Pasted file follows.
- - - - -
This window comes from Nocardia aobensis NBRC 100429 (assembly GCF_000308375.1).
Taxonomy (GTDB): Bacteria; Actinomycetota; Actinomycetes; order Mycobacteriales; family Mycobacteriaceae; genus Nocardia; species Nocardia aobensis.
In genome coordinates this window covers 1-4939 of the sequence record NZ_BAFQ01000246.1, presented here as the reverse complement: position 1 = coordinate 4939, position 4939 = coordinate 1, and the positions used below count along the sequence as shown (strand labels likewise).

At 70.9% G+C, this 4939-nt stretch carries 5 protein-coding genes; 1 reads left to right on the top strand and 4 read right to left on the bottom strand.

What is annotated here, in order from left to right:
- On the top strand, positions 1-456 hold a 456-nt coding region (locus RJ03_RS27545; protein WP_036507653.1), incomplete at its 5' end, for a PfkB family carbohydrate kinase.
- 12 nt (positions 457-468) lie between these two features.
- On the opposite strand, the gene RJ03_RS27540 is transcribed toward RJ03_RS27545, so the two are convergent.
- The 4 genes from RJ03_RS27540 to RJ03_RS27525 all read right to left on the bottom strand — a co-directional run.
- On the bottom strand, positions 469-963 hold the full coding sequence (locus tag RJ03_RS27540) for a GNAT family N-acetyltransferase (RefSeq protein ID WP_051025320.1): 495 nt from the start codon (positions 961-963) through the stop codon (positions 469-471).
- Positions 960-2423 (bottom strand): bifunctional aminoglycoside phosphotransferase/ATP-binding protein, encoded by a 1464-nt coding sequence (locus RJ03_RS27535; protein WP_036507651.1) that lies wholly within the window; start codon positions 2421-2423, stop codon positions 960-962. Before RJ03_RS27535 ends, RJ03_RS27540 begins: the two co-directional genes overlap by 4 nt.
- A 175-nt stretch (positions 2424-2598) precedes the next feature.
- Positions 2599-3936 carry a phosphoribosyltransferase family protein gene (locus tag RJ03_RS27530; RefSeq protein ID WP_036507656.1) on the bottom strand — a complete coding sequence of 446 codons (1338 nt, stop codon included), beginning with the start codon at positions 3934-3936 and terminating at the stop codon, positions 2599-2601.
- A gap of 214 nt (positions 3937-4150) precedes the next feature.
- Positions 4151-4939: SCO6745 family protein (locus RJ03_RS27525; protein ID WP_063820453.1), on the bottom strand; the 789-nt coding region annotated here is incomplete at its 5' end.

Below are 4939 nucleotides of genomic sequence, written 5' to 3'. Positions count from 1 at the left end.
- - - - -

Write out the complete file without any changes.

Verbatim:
This window comes from Nocardia aobensis NBRC 100429 (assembly GCF_000308375.1).
Taxonomy (GTDB): Bacteria; Actinomycetota; Actinomycetes; order Mycobacteriales; family Mycobacteriaceae; genus Nocardia; species Nocardia aobensis.
In genome coordinates this window covers 1-4939 of the sequence record NZ_BAFQ01000246.1, presented here as the reverse complement: position 1 = coordinate 4939, position 4939 = coordinate 1, and the positions used below count along the sequence as shown (strand labels likewise).

At 70.9% G+C, this 4939-nt stretch carries 5 protein-coding genes; 1 reads left to right on the top strand and 4 read right to left on the bottom strand.

What is annotated here, in order from left to right:
- On the top strand, positions 1-456 hold a 456-nt coding region (locus RJ03_RS27545; protein WP_036507653.1), incomplete at its 5' end, for a PfkB family carbohydrate kinase.
- 12 nt (positions 457-468) lie between these two features.
- On the opposite strand, the gene RJ03_RS27540 is transcribed toward RJ03_RS27545, so the two are convergent.
- The 4 genes from RJ03_RS27540 to RJ03_RS27525 all read right to left on the bottom strand — a co-directional run.
- On the bottom strand, positions 469-963 hold the full coding sequence (locus tag RJ03_RS27540) for a GNAT family N-acetyltransferase (RefSeq protein ID WP_051025320.1): 495 nt from the start codon (positions 961-963) through the stop codon (positions 469-471).
- Positions 960-2423 (bottom strand): bifunctional aminoglycoside phosphotransferase/ATP-binding protein, encoded by a 1464-nt coding sequence (locus RJ03_RS27535; protein WP_036507651.1) that lies wholly within the window; start codon positions 2421-2423, stop codon positions 960-962. Before RJ03_RS27535 ends, RJ03_RS27540 begins: the two co-directional genes overlap by 4 nt.
- A 175-nt stretch (positions 2424-2598) precedes the next feature.
- Positions 2599-3936 carry a phosphoribosyltransferase family protein gene (locus tag RJ03_RS27530; RefSeq protein ID WP_036507656.1) on the bottom strand — a complete coding sequence of 446 codons (1338 nt, stop codon included), beginning with the start codon at positions 3934-3936 and terminating at the stop codon, positions 2599-2601.
- A gap of 214 nt (positions 3937-4150) precedes the next feature.
- Positions 4151-4939: SCO6745 family protein (locus RJ03_RS27525; protein ID WP_063820453.1), on the bottom strand; the 789-nt coding region annotated here is incomplete at its 5' end.

Below are 4939 nucleotides of genomic sequence, written 5' to 3'. Positions count from 1 at the left end.